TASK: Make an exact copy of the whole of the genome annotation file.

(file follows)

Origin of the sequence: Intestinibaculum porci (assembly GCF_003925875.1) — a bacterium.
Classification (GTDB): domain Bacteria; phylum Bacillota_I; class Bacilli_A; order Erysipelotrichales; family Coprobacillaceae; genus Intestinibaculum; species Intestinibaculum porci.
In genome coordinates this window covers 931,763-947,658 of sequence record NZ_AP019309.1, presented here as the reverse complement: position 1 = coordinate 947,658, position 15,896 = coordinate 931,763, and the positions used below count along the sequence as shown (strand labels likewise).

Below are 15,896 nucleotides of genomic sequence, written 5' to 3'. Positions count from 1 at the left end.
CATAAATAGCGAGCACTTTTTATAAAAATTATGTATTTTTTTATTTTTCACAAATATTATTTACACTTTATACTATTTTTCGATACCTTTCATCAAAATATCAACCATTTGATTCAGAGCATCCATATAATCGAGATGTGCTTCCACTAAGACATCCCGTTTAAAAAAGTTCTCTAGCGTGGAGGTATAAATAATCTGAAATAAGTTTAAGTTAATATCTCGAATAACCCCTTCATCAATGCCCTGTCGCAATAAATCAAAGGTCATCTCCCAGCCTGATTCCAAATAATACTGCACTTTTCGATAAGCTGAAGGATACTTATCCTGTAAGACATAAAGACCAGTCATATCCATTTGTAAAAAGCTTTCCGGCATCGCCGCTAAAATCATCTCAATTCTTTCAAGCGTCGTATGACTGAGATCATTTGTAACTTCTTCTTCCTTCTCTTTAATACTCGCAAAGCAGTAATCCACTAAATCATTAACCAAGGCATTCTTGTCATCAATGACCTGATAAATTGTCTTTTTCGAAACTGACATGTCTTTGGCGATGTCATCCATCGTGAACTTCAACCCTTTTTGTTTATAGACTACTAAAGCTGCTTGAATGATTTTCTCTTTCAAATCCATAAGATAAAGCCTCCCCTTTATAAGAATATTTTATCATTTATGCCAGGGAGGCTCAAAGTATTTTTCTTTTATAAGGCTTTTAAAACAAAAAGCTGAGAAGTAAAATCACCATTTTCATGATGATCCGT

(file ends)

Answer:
Origin of the sequence: Intestinibaculum porci (assembly GCF_003925875.1) — a bacterium.
Classification (GTDB): domain Bacteria; phylum Bacillota_I; class Bacilli_A; order Erysipelotrichales; family Coprobacillaceae; genus Intestinibaculum; species Intestinibaculum porci.
In genome coordinates this window covers 931,763-947,658 of sequence record NZ_AP019309.1, presented here as the reverse complement: position 1 = coordinate 947,658, position 15,896 = coordinate 931,763, and the positions used below count along the sequence as shown (strand labels likewise).

Below are 15,896 nucleotides of genomic sequence, written 5' to 3'. Positions count from 1 at the left end.
CATAAATAGCGAGCACTTTTTATAAAAATTATGTATTTTTTTATTTTTCACAAATATTATTTACACTTTATACTATTTTTCGATACCTTTCATCAAAATATCAACCATTTGATTCAGAGCATCCATATAATCGAGATGTGCTTCCACTAAGACATCCCGTTTAAAAAAGTTCTCTAGCGTGGAGGTATAAATAATCTGAAATAAGTTTAAGTTAATATCTCGAATAACCCCTTCATCAATGCCCTGTCGCAATAAATCAAAGGTCATCTCCCAGCCTGATTCCAAATAATACTGCACTTTTCGATAAGCTGAAGGATACTTATCCTGTAAGACATAAAGACCAGTCATATCCATTTGTAAAAAGCTTTCCGGCATCGCCGCTAAAATCATCTCAATTCTTTCAAGCGTCGTATGACTGAGATCATTTGTAACTTCTTCTTCCTTCTCTTTAATACTCGCAAAGCAGTAATCCACTAAATCATTAACCAAGGCATTCTTGTCATCAATGACCTGATAAATTGTCTTTTTCGAAACTGACATGTCTTTGGCGATGTCATCCATCGTGAACTTCAACCCTTTTTGTTTATAGACTACTAAAGCTGCTTGAATGATTTTCTCTTTCAAATCCATAAGATAAAGCCTCCCCTTTATAAGAATATTTTATCATTTATGCCAGGGAGGCTCAAAGTATTTTTCTTTTATAAGGCTTTTAAAACAAAAAGCTGAGAAGTAAAATCACCATTTTCATGATGATCCGT